Six Points on the Cleveland Browns (Dec. 9)

Christopher MaherCorrespondent IDecember 9, 2009

CLEVELAND - DECEMBER 06:  Brady Quinn #10 of the Cleveland Browns throws a pass against the San Diego Chargers at Cleveland Browns Stadium on December 6, 2009 in Cleveland, Ohio.  (Photo by Matt Sullivan/Getty Images)
Matt Sullivan/Getty Images

It’s time for another edition of Six Points , since the last time this column was published, it was written to the tune of the Robert Plant song “Worse Than Detroit .”

Yes, the Browns still are, and despite glimmers of hope from “the process,” mediocrity would still be a massive improvement. But the panic button has been pushed too many times since Cleveland was "awarded" this expansion team, and it's not the time to push it.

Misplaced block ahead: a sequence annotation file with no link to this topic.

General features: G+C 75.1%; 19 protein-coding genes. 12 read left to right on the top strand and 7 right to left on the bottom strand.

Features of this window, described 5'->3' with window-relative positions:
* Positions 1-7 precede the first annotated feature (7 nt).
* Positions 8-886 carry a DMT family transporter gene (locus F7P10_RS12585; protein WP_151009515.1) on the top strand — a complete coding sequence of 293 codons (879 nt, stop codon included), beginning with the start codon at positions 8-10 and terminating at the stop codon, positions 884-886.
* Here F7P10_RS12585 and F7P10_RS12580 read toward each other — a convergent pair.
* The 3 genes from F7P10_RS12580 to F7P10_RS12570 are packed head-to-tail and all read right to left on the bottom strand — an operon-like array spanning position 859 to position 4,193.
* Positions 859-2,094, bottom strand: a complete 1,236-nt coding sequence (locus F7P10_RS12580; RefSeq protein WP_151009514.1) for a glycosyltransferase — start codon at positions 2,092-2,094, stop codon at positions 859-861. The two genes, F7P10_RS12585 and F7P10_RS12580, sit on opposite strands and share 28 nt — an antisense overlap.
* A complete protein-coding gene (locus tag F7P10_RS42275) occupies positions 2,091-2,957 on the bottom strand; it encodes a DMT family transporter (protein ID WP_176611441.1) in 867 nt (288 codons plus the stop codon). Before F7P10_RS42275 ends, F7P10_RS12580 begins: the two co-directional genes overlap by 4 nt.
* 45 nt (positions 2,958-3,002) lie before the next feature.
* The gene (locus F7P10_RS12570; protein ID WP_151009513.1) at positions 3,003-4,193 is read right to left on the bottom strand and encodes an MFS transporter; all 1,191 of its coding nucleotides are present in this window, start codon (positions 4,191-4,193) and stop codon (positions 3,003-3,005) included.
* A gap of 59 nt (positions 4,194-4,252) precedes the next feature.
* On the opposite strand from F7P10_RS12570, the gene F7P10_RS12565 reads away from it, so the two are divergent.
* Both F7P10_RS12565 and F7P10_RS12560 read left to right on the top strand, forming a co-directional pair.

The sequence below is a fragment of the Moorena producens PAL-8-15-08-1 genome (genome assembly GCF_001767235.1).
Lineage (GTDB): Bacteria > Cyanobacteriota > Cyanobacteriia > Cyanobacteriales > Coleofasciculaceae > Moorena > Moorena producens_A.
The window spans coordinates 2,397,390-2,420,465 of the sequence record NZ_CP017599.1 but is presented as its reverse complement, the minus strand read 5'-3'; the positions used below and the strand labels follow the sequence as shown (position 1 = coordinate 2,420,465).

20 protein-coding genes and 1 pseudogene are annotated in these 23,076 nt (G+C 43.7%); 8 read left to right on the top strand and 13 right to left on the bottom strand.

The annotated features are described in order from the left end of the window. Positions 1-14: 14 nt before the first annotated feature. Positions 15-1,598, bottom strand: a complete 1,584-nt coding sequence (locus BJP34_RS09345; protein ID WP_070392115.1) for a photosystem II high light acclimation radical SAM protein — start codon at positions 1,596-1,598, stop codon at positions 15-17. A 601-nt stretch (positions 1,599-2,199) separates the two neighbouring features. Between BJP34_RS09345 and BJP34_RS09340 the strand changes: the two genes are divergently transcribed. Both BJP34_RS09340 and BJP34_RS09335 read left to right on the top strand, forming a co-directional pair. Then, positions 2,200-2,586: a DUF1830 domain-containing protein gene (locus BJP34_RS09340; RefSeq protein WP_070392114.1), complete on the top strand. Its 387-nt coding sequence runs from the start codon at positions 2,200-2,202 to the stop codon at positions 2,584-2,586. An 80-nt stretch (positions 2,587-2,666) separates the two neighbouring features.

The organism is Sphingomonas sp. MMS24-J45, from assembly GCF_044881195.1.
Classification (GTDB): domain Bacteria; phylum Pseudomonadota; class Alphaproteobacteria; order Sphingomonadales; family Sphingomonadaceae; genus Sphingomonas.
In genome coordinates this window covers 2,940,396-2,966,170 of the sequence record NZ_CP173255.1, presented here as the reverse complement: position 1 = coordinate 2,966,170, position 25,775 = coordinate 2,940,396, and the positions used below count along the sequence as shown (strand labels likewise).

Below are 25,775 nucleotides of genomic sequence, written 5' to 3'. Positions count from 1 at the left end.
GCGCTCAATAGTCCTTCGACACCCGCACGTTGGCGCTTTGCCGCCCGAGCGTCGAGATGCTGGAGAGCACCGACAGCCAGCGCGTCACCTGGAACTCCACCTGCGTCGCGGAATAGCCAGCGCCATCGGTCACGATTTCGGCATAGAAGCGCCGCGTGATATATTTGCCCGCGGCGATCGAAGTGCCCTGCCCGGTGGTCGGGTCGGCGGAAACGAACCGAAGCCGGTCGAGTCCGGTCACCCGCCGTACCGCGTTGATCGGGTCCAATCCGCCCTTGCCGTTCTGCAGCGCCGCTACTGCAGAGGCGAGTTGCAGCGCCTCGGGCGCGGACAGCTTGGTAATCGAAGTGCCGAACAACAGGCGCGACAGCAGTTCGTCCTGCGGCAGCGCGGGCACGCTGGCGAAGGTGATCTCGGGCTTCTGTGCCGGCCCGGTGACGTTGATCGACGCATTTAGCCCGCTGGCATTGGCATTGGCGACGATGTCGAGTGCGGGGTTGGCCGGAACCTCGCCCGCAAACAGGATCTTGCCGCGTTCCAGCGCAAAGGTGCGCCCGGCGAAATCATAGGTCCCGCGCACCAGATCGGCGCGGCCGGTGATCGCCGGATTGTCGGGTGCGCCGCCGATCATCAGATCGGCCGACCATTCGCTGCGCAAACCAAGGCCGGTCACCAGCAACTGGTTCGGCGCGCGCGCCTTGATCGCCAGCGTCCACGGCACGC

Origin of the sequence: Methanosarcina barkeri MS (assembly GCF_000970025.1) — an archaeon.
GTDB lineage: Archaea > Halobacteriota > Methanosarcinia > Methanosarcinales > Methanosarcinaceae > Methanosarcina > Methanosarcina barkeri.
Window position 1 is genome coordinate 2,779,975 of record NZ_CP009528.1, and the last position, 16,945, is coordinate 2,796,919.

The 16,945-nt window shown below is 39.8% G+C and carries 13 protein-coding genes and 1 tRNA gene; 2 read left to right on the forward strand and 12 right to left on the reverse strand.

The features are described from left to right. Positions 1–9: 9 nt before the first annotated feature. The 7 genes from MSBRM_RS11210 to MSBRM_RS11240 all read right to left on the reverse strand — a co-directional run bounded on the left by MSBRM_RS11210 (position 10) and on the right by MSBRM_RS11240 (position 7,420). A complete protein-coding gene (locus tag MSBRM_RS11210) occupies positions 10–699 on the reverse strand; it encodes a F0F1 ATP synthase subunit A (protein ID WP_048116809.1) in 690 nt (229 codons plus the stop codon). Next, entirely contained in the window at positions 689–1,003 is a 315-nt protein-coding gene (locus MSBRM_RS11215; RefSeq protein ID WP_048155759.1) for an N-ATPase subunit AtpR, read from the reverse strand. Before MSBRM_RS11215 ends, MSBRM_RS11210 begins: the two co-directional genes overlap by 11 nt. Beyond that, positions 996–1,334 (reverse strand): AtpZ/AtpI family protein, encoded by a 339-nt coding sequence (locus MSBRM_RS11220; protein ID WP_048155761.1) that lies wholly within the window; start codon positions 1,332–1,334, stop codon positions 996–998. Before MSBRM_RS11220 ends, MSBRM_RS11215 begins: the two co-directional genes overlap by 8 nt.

1. Staying the Course, Part 1:

Six Points has never been a fan of Brayden Tyler Quinn, but Six Points gives credit where it’s due.

Quinn’s textbook opening drive against San Diego was a thing of beauty, and the fourth-quarter rally against the Chargers gave Browns fans something they have rarely seen from their team in 2009.

Namely, entertainment.

But, optimism has to be tempered by San Diego racking up 27 unanswered points on the Brownies and outgaining Cleveland 208 yards to 10 in the third quarter.

To channel Bob Eucker as Harry Doyle in Major League , “That’s all we got? Ten goddamn yards?”

The late scoring came with the Chargers in a prevent defense, as the Bolts had pretty much clocked out for the evening.

Nonetheless, Quinn appears to be playing looser and with more confidence.

The jury is still out on whether Quinn will be a credible NFL quarterback, but it’s becoming clear that the Browns have bigger problems than Brayden Tyler Quinn.